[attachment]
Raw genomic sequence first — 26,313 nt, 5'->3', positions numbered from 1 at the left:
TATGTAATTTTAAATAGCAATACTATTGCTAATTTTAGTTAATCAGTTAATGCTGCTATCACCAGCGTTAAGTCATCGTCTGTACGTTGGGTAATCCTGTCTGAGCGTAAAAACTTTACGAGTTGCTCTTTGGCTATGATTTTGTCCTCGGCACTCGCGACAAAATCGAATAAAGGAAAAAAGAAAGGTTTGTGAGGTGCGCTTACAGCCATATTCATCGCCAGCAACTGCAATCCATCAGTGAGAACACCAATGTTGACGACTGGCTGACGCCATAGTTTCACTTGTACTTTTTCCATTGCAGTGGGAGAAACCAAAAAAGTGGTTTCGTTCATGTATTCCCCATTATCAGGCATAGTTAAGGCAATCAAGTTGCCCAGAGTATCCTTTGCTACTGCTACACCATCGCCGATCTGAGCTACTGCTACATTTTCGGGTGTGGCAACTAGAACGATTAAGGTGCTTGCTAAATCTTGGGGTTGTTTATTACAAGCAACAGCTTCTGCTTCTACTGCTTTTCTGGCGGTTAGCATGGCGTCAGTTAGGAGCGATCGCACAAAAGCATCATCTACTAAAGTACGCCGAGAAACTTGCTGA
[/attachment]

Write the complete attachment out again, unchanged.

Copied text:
Raw genomic sequence first — 26,313 nt, 5'->3', positions numbered from 1 at the left:
TATGTAATTTTAAATAGCAATACTATTGCTAATTTTAGTTAATCAGTTAATGCTGCTATCACCAGCGTTAAGTCATCGTCTGTACGTTGGGTAATCCTGTCTGAGCGTAAAAACTTTACGAGTTGCTCTTTGGCTATGATTTTGTCCTCGGCACTCGCGACAAAATCGAATAAAGGAAAAAAGAAAGGTTTGTGAGGTGCGCTTACAGCCATATTCATCGCCAGCAACTGCAATCCATCAGTGAGAACACCAATGTTGACGACTGGCTGACGCCATAGTTTCACTTGTACTTTTTCCATTGCAGTGGGAGAAACCAAAAAAGTGGTTTCGTTCATGTATTCCCCATTATCAGGCATAGTTAAGGCAATCAAGTTGCCCAGAGTATCCTTTGCTACTGCTACACCATCGCCGATCTGAGCTACTGCTACATTTTCGGGTGTGGCAACTAGAACGATTAAGGTGCTTGCTAAATCTTGGGGTTGTTTATTACAAGCAACAGCTTCTGCTTCTACTGCTTTTCTGGCGGTTAGCATGGCGTCAGTTAGGAGCGATCGCACAAAAGCATCATCTACTAAAGTACGCCGAGAAACTTGCTGA